I like Charles Pierce’s writing, and he often hits the nail on the head. This book, Idiot America: How Stupidity Became a Virtue in the Land of the Free, is no exception. For the most part, he just lays it out there and shows just how idiotic many things in our country have become. Do I always agree with him? No. But it’s always thought provoking. Does he always make his case? No. He does against the “easy” targets, where he can just point out flaws that probably any thinking person would immediately see. But when it comes to making fun of, which is really what the book is, targets where there are philosophical, moral, ethical, even intellectual debate (particularly with arenas that broach into the world of religious faith), he points, but doesn’t provide the backup evidence, making the assumption that anyone reading his book is of like mind with him, and will simply agree that whatever he’s pointed to is worthy of mockery. For those of us who struggle at times with reconciling science, logic, and faith into a composite whole, those chapters come across a bit smarmy. Still, a recommended read, just to get the mental cogs turning.
Secretly, I grew up kind of wanting to be Alexander Mundy. He was the cat burglar turned spy-thief for the Secret Intelligence Agency of the US government in the late 60s television series It Takes a Thief. The show was inspired by the Hitchcock film To Catch a Thief (1955) starring Cary Grant, and on the flipside, while not acknowledged, is probably in the background of things like the late 2000s show White Collar, and certainly has some influences from the life of Frank Abagnale, whose life then went on to inspire the Spielberg film Catch Me If You Can. All that aside, I had visions of being a cat burglar, when I wasn’t entertaining visions of being a forest ranger or FBI agent. How things change as we grow up. I’ve always maintained a fascination with the news of jewel and art thieves, and while now there’s simply no likelihood of taking either up as a profession, I enjoy reading about the heists. Still one of, if not the largest, diamond theft in history, the story in Flawless: Inside the Largest Diamond Heist in History is a reasonably in-depth analysis of the most likely scenario for how the theft went down. Some of it is clearly speculative, especially attributions of motivations and thought processes lent to the main actor, Leonardo Notarbartolo (after whom I’ve named a Pandaren rogue in World of Warcraft, for those into that sort of thing). And some of it is pieced together from what evidence and testimony was available to the authors, Scott Andrew Selby and Greg Campbell. It’s clearly well researched and very well written. If I have any quibble with the book is that the ending is an awfully quick wrap-up – akin to the sort of thing one sees at the end of a competition show, where the eliminated contestant’s picture is shown for a moment along with a caption of “John Smith is happy back with his family and thinking about what to do next.” One wants to know, “Where are they now? What are they up to?” Well worth a read.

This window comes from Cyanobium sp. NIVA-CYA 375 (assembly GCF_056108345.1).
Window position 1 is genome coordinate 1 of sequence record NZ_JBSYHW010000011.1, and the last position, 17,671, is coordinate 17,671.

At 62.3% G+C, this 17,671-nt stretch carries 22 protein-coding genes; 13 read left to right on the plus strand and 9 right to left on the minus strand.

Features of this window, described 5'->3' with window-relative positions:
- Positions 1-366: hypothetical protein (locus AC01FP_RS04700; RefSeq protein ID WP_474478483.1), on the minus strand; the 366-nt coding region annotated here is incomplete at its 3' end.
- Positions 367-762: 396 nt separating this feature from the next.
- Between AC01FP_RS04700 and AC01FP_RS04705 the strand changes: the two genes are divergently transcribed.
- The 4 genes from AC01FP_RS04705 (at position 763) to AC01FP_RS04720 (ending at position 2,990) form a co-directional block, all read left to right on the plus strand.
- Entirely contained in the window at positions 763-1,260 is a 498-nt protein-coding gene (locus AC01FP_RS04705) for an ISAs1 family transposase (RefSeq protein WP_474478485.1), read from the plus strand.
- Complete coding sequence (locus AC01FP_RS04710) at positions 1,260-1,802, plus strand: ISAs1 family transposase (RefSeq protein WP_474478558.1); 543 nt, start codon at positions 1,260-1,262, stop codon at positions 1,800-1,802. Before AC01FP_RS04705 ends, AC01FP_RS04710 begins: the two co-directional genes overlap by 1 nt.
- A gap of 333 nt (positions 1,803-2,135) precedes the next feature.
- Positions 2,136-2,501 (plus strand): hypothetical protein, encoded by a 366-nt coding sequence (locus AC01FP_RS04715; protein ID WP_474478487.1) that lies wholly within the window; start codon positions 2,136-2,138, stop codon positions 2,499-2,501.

A few months back, Buzzfeed published a list of what they considered the 51 Best Fantasy Series ever written. Now, there’s nothing that says that anyone at Buzzfeed is an expert on the topic, nor that the choice of 51 (why 51?) series was a good one, but I was casting about for somethings interesting to read and thought I’d start in on the list. I quickly read through the first couple of series, I’m not going to go back and review them now as my memory is already getting hazy on them, but I highly recommend all of Patrick Rothfuss’ The Kingkiller Chronicles, Brandon Sanderson’s The Stormlight Archive, and Brent Weeks’ The Lightbringer series, particularly the first, which was one of the best fantasy series I’ve ever read, though the next two series are almost as good. All captured my attention and engaged me, and I was glad to have discovered them via the list. I skipped over A Song of Ice and Fire by George R.R. Martin (the books behind Game of Thrones) and Tolkein’s Lord of the Rings, simply because I’ve read them in the past. And I’m going to skip the 41 novels of the Discworld saga from Pratchett, because I’ve given them a try, and after 1½ of them, read a year or two ago, I just gave up on them as simply not my cup of weak tea.
Now, to this series, His Dark Materials by Philip Pullman, including three novels, The Golden Compass (aka Northern Lights), The Subtle Knife, and The Amber Spyglass. It feels a bit more like a teen read than an adult fantasy read. Some of that is simply the characters, the primary ones being children in their early teens. But more of it is that it’s written in a borderline puerile style. I found that although I enjoyed them, I wasn’t particularly engaged by them. There’s a lot of railing against what is an awfully thinly veiled Catholic church, and of a government influenced by religious leaders, clearly the author isn’t a fan of either. There’s a lot of moralizing, but it’s very superficial. And in the end, the ostensible resolution is pretty insipid. The first volume has been turned into a movie of the same name, and albeit also pretty kid-oriented and “Hollywood”, is actually better than the book, a rarity in my experience. While not bad reads, there are certainly other books in the genre more worth putting your time into, as noted above.